The GPU is dead beyond reasonable doubt.

But I have no idea what caused it. I have performed so far:
  • chkdsk to repair my HDD
  • sfc /scannow for good measure
  • Windows Memory Diagnostic Tool twice
  • Half a hour of Memtest64 (9 loops), and plan to run a 4 hour test tonight
Another friend lend me his GPU, which is sitting on my desk at this moment, is pretty good, and I'd be very sad (and broke) if my system fried this one too. I am unsure what exactly caused the GPU to fry in the first place so here we are, I just want to know what's the chance some component fried the GPU without frying itself in the first place (I'm currently using the same PC, just without the GPU and working with the integrated graphics). Would you suggest buying a second hand throwaway card and testing the system before putting a good GPU inside? That is probably the best way to know, but is there something else I could be doing before going through the painstaking and long process of finding and buying an affordable graphic card while my entire country is still on Corona lockdown?

On another note (very anecdotal evidence follows) yet another friend had the very same GPU which he bought about 6 months earlier. It fried too, the two GPUs had pretty much the same lifespan (and at least I'm sure I cleaned my case from time to time). Is planned obsolescence a thing now (I'm out of the loop)? I would rather give up PC gaming than make some bright fatass rich with his mastermind plan to slowly and systematically turn every component of my PC into very expensive paperweight while sucking the earth dry of all rare metal.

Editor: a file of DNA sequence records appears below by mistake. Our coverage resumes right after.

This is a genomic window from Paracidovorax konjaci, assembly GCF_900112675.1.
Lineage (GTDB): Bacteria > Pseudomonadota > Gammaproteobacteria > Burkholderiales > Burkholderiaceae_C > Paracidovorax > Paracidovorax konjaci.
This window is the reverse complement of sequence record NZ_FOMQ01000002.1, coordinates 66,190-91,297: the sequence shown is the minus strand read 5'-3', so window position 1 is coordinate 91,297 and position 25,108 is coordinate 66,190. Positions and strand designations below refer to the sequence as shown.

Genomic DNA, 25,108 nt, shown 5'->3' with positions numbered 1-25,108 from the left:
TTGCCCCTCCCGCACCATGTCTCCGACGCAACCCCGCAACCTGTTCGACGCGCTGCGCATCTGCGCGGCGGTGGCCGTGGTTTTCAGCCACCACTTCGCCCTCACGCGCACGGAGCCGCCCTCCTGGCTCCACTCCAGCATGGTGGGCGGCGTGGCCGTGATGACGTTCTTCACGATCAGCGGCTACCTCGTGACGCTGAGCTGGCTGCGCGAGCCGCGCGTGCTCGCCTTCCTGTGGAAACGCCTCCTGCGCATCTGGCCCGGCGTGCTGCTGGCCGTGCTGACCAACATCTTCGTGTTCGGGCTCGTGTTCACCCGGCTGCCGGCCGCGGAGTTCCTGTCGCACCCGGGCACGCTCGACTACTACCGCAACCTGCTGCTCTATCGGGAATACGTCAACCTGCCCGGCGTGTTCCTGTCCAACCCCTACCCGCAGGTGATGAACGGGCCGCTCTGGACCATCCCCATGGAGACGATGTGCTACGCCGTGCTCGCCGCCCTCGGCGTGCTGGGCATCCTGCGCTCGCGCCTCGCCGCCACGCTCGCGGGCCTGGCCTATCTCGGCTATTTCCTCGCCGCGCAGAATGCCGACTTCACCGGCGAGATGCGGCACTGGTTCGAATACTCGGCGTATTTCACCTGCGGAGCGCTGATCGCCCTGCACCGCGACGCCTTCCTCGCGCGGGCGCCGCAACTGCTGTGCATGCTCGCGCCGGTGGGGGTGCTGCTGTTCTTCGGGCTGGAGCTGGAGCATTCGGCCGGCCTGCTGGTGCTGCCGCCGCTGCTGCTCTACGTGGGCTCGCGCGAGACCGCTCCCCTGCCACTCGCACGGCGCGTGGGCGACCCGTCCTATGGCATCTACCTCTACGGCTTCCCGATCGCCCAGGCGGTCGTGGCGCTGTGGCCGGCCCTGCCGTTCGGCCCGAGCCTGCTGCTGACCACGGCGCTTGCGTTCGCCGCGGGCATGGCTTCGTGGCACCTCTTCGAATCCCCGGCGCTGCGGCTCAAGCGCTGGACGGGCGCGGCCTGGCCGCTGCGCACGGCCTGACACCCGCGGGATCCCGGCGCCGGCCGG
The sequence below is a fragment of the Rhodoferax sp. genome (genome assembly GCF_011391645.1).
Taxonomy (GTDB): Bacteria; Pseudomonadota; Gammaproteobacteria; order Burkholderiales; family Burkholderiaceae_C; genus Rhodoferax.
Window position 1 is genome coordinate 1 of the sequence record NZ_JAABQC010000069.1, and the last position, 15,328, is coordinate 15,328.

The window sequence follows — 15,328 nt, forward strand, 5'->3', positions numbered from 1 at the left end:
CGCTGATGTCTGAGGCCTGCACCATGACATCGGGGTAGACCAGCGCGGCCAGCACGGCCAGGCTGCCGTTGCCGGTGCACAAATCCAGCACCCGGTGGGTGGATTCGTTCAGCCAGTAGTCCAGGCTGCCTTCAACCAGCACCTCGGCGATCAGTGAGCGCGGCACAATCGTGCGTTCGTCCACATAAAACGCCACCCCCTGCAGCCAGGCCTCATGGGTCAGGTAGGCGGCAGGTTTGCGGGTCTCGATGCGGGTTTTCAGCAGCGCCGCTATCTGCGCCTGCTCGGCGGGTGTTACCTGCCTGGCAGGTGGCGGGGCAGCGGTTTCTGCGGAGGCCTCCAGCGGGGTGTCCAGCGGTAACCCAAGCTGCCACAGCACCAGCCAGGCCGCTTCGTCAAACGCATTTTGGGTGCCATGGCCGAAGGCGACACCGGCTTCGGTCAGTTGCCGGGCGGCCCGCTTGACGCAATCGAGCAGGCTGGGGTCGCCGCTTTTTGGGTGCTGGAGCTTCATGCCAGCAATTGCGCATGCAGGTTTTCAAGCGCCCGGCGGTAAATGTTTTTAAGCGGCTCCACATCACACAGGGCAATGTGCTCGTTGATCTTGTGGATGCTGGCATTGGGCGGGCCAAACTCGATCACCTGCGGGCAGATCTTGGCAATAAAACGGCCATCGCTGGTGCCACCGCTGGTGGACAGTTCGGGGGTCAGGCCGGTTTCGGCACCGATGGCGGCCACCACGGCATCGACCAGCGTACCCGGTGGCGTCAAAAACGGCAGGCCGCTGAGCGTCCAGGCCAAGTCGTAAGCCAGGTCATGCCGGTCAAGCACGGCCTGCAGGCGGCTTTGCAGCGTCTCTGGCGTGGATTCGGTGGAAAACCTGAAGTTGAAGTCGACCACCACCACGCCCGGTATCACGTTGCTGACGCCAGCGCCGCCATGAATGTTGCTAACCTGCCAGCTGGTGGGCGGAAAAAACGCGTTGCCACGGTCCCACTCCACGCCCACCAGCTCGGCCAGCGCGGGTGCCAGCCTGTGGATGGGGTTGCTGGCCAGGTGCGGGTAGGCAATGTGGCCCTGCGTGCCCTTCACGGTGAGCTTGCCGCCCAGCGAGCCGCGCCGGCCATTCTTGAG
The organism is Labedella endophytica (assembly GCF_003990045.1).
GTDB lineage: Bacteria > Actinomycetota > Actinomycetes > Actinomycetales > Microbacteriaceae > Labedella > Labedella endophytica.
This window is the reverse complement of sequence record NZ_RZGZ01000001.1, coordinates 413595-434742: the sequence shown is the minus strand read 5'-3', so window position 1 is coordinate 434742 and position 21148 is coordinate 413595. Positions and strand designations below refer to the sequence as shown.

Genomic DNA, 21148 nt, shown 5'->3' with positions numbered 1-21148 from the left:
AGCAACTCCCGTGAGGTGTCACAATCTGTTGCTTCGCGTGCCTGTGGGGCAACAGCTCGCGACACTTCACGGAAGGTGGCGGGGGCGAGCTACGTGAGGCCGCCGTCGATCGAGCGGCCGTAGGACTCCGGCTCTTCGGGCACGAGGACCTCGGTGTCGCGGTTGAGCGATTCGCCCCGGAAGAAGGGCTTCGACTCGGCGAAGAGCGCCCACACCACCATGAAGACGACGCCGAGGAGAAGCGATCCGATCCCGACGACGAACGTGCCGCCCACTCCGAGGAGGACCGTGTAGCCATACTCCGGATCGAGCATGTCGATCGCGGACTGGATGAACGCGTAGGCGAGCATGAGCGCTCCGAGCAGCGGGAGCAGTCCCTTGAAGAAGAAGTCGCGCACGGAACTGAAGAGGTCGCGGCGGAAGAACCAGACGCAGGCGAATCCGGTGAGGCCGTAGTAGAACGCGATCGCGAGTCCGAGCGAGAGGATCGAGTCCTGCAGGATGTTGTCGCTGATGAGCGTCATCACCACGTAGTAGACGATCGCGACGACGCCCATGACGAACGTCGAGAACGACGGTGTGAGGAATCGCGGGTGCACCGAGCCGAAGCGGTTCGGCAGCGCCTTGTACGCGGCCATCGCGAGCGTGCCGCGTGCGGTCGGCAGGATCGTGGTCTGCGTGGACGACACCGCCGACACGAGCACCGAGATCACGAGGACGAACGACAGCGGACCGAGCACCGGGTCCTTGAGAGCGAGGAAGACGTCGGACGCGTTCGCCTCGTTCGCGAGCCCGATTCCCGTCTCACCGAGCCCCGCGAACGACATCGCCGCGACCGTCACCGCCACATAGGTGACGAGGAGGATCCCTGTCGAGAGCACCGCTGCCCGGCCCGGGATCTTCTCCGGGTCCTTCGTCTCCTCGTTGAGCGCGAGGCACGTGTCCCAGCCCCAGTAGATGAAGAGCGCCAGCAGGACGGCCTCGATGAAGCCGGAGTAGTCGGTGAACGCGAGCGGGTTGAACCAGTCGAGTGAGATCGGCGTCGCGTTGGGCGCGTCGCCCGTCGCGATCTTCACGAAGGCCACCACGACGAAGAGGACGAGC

On yet another note, let's say I get a second hand GPU and it gets fried again, I'd be looking for a new Mobo and CPU and would want to keep my brand new RAM. What's a decent budget LGA1150 mobo fitting both my current RAM and a - let's say - i5-3570 or whatever close? Feel free to ignore this question, as it is very premature and pretty much unrelated.

Thanks for reading, I'll try to provide all info you might need upon request.


EDIT: I was unsure where to put this thread in the first place as it is only partially related to GPUs, but my broken english was probably at it again, so can a mod move this thread or close it so I can repost in the correct section? Thanks
 
Last edited:

Cozzolino

Prominent
Jun 28, 2019
11